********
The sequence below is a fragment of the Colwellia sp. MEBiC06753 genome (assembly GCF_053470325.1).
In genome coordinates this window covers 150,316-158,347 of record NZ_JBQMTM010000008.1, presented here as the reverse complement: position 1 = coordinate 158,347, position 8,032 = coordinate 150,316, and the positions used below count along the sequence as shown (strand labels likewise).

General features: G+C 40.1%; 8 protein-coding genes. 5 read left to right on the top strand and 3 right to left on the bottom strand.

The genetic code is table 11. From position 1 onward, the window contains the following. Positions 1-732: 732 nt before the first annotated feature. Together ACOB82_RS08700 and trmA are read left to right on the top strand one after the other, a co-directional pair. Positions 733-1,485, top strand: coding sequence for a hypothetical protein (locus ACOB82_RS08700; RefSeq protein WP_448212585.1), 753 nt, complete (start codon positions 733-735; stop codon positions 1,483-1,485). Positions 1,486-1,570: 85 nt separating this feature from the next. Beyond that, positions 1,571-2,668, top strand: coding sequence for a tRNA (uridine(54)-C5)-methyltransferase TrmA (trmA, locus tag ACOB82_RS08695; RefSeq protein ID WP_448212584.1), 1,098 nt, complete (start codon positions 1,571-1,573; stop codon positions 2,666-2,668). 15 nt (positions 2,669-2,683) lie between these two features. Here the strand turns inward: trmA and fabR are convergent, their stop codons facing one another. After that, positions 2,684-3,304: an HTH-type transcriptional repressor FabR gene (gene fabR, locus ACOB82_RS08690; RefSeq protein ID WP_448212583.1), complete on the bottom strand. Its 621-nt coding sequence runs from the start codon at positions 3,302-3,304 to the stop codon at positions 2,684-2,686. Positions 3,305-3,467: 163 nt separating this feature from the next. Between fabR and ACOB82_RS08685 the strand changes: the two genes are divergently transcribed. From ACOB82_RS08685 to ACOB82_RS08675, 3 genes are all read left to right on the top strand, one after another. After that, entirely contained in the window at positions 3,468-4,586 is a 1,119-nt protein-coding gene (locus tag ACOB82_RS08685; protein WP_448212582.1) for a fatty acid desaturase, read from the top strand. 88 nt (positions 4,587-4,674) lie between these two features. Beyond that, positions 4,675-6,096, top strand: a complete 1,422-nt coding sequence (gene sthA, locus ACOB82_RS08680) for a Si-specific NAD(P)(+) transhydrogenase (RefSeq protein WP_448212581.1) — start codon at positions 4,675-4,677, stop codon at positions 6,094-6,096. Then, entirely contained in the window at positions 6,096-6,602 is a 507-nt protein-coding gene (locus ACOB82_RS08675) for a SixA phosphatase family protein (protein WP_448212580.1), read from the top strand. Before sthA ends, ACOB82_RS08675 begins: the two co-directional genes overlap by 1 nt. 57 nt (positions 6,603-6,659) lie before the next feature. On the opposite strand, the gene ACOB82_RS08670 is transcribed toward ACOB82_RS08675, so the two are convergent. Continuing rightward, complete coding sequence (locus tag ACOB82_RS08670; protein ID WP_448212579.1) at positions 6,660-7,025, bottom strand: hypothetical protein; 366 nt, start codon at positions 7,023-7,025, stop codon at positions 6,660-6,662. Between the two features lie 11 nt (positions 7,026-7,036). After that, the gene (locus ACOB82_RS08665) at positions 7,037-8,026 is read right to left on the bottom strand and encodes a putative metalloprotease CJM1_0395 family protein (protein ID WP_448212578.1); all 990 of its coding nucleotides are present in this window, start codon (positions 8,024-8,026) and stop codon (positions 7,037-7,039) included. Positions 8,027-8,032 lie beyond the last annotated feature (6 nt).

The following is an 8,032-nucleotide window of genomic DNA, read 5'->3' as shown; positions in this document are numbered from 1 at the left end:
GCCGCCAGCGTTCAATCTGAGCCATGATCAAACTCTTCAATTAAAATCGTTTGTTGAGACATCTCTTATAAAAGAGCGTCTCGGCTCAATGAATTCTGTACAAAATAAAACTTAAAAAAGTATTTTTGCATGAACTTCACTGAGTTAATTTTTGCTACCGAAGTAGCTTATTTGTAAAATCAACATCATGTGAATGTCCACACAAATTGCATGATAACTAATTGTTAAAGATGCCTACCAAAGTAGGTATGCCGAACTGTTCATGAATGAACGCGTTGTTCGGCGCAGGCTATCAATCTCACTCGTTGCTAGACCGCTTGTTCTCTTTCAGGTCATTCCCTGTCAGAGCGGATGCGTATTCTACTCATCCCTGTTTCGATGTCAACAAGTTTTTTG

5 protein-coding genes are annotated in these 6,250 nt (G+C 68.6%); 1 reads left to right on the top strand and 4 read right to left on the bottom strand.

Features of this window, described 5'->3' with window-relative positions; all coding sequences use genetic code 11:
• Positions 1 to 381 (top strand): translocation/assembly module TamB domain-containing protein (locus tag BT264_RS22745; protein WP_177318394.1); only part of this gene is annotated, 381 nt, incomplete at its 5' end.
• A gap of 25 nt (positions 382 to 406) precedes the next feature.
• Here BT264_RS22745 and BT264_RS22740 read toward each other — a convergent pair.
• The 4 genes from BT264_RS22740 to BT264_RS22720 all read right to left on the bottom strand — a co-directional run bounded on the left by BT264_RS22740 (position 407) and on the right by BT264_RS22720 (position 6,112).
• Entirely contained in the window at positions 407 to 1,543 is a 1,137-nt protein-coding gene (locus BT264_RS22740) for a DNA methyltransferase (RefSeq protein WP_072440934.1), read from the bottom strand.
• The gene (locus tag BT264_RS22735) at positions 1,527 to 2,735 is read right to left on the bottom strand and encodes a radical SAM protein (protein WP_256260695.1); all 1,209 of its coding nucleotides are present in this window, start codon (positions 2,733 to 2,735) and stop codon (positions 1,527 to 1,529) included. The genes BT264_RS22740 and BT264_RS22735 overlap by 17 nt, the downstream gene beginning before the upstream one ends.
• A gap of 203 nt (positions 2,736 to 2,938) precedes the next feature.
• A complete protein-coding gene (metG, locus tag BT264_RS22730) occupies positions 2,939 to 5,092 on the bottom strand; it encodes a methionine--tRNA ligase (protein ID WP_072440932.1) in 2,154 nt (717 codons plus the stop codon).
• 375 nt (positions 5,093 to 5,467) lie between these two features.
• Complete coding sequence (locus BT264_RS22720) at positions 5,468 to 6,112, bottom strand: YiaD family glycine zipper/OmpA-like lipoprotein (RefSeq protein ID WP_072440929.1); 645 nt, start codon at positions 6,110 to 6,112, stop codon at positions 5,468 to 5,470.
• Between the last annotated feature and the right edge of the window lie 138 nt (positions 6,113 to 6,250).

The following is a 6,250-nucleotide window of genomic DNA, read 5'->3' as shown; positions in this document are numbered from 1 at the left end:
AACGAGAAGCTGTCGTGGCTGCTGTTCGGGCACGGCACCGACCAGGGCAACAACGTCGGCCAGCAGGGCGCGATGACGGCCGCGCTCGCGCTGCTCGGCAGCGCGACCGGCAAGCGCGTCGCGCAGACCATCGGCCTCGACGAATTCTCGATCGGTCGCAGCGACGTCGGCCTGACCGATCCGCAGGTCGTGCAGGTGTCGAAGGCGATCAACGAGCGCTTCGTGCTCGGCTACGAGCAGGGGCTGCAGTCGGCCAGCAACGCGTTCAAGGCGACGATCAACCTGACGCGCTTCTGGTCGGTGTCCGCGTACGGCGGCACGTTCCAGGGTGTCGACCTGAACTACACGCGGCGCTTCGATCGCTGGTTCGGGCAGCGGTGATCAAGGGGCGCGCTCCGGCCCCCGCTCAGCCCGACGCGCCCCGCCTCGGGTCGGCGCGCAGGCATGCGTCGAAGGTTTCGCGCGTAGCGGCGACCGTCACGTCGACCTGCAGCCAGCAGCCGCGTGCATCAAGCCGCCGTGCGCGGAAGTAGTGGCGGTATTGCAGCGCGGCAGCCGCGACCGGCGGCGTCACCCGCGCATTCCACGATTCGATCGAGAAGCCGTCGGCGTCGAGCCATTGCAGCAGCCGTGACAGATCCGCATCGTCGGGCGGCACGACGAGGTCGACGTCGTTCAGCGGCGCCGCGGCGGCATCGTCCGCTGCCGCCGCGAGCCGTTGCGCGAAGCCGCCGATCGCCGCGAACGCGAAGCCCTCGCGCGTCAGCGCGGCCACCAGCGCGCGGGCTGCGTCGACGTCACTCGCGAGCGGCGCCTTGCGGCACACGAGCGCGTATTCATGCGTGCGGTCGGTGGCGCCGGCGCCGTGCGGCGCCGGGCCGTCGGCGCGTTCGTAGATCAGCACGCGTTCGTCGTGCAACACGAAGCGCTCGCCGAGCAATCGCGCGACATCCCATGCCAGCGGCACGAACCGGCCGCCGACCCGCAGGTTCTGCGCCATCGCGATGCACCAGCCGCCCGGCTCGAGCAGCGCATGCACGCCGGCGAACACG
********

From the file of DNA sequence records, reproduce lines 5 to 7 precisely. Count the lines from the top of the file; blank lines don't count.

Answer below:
The following is an 8,032-nucleotide window of genomic DNA, read 5'->3' as shown; positions in this document are numbered from 1 at the left end:
GCCGCCAGCGTTCAATCTGAGCCATGATCAAACTCTTCAATTAAAATCGTTTGTTGAGACATCTCTTATAAAAGAGCGTCTCGGCTCAATGAATTCTGTACAAAATAAAACTTAAAAAAGTATTTTTGCATGAACTTCACTGAGTTAATTTTTGCTACCGAAGTAGCTTATTTGTAAAATCAACATCATGTGAATGTCCACACAAATTGCATGATAACTAATTGTTAAAGATGCCTACCAAAGTAGGTATGCCGAACTGTTCATGAATGAACGCGTTGTTCGGCGCAGGCTATCAATCTCACTCGTTGCTAGACCGCTTGTTCTCTTTCAGGTCATTCCCTGTCAGAGCGGATGCGTATTCTACTCATCCCTGTTTCGATGTCAACAAGTTTTTTG

5 protein-coding genes are annotated in these 6,250 nt (G+C 68.6%); 1 reads left to right on the top strand and 4 read right to left on the bottom strand.